LC: I think students in general are reluctant to come forward for a number of different reasons. It can be re-traumatizing, and it’s just not in their best interest or not worth it at this moment to go through the reporting process. And that’s a conversation a student would have to have with their counselor, and that’s why we’ve invested so heavily in our confidential counselors. But I think some students also won’t come forward because they don’t know what to expect, and I think that’s a problem. And I think it’s not specific necessarily to here, I think it’s in general. It’s a new process. Usually people don’t pay attention to the sexual misconduct process until you actually have to go through it. And so if I can make that process as clear as possible for students, so having a road map, having information online, updating different websites to have just a clear process, I think that would be helpful for students to know what it’s going to feel like and what to expect if they were to go through it.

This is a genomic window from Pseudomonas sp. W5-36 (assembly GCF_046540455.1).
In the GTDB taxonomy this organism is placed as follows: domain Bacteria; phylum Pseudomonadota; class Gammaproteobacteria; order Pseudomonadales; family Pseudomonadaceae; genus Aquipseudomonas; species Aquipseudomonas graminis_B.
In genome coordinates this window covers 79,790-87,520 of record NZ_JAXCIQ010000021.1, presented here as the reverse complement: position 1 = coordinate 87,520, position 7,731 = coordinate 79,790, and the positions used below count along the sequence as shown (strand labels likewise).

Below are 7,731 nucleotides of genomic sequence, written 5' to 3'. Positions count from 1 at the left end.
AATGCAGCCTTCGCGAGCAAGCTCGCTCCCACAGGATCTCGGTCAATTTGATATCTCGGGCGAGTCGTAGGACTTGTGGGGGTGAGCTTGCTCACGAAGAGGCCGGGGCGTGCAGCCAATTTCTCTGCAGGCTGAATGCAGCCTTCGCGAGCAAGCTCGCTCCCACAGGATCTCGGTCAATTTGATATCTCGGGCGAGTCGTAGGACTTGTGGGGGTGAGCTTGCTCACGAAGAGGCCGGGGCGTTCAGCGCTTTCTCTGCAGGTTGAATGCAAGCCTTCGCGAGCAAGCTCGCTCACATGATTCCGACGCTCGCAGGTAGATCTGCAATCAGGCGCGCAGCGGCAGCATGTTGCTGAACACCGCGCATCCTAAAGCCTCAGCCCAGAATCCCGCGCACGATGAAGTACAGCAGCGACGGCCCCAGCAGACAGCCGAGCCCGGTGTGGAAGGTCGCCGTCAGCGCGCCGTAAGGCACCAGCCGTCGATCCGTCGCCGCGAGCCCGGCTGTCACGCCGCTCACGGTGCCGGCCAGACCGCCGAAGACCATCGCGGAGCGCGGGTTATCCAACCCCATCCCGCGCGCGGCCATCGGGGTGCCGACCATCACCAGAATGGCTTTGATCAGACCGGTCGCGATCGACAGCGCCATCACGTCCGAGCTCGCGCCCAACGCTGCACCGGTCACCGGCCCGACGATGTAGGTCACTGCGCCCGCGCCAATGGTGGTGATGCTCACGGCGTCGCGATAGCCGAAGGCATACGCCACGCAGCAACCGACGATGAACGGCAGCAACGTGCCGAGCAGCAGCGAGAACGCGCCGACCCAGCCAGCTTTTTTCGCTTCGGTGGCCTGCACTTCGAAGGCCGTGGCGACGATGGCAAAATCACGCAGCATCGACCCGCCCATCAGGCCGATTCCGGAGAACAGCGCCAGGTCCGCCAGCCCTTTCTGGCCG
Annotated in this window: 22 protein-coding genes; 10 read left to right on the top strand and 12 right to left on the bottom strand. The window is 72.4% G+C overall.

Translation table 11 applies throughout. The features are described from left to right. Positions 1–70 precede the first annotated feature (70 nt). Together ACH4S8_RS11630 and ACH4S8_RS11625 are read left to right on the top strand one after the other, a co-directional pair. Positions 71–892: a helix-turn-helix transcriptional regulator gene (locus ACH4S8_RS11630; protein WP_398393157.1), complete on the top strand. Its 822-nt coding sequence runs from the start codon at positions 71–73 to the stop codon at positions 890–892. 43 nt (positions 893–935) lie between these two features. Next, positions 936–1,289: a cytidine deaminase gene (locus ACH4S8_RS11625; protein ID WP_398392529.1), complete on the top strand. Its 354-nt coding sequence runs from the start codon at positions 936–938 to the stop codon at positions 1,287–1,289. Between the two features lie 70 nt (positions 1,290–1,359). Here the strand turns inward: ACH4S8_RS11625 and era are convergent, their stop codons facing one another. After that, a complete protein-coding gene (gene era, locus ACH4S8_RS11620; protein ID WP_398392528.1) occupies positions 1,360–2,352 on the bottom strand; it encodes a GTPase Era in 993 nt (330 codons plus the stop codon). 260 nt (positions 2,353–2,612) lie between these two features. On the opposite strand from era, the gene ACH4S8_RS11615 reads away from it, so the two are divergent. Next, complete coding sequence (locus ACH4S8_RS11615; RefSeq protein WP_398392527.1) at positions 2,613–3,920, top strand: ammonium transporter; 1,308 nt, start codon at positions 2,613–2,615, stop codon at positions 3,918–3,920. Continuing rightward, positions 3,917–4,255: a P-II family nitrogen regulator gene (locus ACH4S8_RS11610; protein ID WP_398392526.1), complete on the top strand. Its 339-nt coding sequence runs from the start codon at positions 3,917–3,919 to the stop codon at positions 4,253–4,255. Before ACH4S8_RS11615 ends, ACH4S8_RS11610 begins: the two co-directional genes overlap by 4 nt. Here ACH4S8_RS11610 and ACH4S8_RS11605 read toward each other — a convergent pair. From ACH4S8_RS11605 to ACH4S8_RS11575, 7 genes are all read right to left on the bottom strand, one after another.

Graham Piro
Graham Piro is a former editor-in-chief of the Voice. He isn't sure why the rest of the staff let him stick around. Follow him on Twitter @graham_piro.